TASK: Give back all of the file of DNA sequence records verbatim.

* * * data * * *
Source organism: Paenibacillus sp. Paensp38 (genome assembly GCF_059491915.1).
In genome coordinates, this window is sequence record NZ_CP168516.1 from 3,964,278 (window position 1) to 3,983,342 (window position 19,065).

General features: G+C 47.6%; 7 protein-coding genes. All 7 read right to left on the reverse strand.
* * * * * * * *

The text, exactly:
Source organism: Paenibacillus sp. Paensp38 (genome assembly GCF_059491915.1).
In genome coordinates, this window is sequence record NZ_CP168516.1 from 3,964,278 (window position 1) to 3,983,342 (window position 19,065).

General features: G+C 47.6%; 7 protein-coding genes. All 7 read right to left on the reverse strand.